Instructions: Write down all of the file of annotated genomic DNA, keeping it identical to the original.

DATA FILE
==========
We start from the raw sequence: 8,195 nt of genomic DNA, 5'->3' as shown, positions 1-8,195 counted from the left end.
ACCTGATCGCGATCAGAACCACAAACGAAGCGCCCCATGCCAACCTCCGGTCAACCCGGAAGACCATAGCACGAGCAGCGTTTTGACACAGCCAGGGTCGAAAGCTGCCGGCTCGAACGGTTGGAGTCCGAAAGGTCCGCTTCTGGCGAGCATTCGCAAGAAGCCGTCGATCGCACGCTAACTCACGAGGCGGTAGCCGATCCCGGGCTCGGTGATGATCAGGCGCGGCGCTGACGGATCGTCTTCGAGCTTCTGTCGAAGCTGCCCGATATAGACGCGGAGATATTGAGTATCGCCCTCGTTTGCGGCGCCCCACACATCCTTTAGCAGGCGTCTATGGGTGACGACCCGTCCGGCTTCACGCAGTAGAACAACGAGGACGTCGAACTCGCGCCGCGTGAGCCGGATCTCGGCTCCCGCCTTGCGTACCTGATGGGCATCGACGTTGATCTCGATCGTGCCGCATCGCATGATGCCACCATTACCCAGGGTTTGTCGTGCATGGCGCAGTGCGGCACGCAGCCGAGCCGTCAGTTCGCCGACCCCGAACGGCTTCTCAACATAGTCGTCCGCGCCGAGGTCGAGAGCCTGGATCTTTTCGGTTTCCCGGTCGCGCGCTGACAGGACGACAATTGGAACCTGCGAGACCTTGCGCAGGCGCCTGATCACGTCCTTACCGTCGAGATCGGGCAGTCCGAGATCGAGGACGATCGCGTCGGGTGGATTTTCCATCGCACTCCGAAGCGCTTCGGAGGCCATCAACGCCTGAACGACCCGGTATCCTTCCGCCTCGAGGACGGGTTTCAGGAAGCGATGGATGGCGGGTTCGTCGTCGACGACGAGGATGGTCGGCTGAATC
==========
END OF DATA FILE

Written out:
We start from the raw sequence: 8,195 nt of genomic DNA, 5'->3' as shown, positions 1-8,195 counted from the left end.
ACCTGATCGCGATCAGAACCACAAACGAAGCGCCCCATGCCAACCTCCGGTCAACCCGGAAGACCATAGCACGAGCAGCGTTTTGACACAGCCAGGGTCGAAAGCTGCCGGCTCGAACGGTTGGAGTCCGAAAGGTCCGCTTCTGGCGAGCATTCGCAAGAAGCCGTCGATCGCACGCTAACTCACGAGGCGGTAGCCGATCCCGGGCTCGGTGATGATCAGGCGCGGCGCTGACGGATCGTCTTCGAGCTTCTGTCGAAGCTGCCCGATATAGACGCGGAGATATTGAGTATCGCCCTCGTTTGCGGCGCCCCACACATCCTTTAGCAGGCGTCTATGGGTGACGACCCGTCCGGCTTCACGCAGTAGAACAACGAGGACGTCGAACTCGCGCCGCGTGAGCCGGATCTCGGCTCCCGCCTTGCGTACCTGATGGGCATCGACGTTGATCTCGATCGTGCCGCATCGCATGATGCCACCATTACCCAGGGTTTGTCGTGCATGGCGCAGTGCGGCACGCAGCCGAGCCGTCAGTTCGCCGACCCCGAACGGCTTCTCAACATAGTCGTCCGCGCCGAGGTCGAGAGCCTGGATCTTTTCGGTTTCCCGGTCGCGCGCTGACAGGACGACAATTGGAACCTGCGAGACCTTGCGCAGGCGCCTGATCACGTCCTTACCGTCGAGATCGGGCAGTCCGAGATCGAGGACGATCGCGTCGGGTGGATTTTCCATCGCACTCCGAAGCGCTTCGGAGGCCATCAACGCCTGAACGACCCGGTATCCTTCCGCCTCGAGGACGGGTTTCAGGAAGCGATGGATGGCGGGTTCGTCGTCGACGACGAGGATGGTCGGCTGAATC